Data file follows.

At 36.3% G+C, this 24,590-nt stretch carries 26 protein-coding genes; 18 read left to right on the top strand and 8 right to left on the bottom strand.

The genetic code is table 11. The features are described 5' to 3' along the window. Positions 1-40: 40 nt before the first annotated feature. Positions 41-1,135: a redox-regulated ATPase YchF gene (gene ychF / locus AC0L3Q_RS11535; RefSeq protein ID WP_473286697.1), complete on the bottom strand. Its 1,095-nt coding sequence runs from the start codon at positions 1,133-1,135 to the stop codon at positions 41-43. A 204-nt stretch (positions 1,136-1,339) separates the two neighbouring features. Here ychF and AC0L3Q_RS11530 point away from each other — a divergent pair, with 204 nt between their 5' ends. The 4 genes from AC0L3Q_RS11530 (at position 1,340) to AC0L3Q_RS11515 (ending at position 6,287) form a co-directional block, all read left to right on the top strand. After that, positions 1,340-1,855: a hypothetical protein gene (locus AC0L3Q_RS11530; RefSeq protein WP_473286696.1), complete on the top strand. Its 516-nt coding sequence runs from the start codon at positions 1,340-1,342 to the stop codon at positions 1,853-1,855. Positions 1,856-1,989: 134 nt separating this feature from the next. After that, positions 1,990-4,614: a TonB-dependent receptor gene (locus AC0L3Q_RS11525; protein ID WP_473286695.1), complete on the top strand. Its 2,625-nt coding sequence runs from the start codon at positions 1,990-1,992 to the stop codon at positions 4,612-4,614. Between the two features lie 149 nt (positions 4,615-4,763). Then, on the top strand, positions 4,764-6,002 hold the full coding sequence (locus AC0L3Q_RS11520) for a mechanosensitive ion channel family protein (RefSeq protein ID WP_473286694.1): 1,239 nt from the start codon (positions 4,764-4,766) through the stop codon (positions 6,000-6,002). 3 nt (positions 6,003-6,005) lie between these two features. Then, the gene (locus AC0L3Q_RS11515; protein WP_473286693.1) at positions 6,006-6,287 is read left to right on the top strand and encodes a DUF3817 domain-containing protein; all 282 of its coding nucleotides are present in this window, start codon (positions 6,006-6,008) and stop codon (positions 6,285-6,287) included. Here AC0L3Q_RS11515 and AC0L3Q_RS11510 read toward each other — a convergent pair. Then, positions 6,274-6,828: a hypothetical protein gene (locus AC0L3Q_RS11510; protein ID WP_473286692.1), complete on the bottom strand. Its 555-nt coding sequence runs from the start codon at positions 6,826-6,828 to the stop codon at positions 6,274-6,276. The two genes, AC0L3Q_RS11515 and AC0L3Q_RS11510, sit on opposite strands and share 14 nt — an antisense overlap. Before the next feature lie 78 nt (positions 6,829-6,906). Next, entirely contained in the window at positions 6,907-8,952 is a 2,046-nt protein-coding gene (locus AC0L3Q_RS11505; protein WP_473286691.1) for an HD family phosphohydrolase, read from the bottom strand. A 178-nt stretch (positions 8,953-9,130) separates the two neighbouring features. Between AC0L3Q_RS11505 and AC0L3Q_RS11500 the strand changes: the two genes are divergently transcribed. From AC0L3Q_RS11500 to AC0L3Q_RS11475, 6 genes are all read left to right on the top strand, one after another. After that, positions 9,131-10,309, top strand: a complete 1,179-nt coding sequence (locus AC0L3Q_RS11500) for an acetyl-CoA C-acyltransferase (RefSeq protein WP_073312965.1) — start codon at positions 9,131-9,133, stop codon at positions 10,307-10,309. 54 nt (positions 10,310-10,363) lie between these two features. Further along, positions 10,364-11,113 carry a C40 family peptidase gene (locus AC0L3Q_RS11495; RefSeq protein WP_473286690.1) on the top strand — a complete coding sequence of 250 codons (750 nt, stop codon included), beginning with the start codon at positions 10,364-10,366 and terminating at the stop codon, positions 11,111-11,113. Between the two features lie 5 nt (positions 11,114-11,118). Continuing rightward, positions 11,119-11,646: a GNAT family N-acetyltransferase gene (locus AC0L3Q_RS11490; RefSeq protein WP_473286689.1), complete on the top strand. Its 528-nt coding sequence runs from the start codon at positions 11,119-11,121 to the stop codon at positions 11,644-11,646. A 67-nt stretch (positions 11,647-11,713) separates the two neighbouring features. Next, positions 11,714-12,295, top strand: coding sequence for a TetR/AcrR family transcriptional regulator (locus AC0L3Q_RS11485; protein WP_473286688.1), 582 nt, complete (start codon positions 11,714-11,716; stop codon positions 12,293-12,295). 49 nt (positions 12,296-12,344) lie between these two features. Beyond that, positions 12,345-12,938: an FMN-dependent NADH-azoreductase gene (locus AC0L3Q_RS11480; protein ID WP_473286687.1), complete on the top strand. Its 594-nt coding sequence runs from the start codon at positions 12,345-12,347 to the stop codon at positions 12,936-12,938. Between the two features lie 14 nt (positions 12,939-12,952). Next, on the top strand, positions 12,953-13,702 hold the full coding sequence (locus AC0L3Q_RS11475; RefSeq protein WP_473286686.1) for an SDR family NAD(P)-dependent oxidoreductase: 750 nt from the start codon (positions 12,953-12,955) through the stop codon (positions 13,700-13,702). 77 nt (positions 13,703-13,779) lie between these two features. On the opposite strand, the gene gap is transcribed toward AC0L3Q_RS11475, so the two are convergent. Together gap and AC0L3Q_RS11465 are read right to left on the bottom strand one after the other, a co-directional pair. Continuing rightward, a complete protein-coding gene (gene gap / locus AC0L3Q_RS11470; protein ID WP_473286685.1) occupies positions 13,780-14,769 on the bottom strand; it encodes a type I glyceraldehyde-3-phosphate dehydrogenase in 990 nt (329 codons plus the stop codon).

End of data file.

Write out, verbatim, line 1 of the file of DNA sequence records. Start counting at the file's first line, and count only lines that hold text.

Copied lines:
At 36.3% G+C, this 24,590-nt stretch carries 26 protein-coding genes; 18 read left to right on the top strand and 8 right to left on the bottom strand.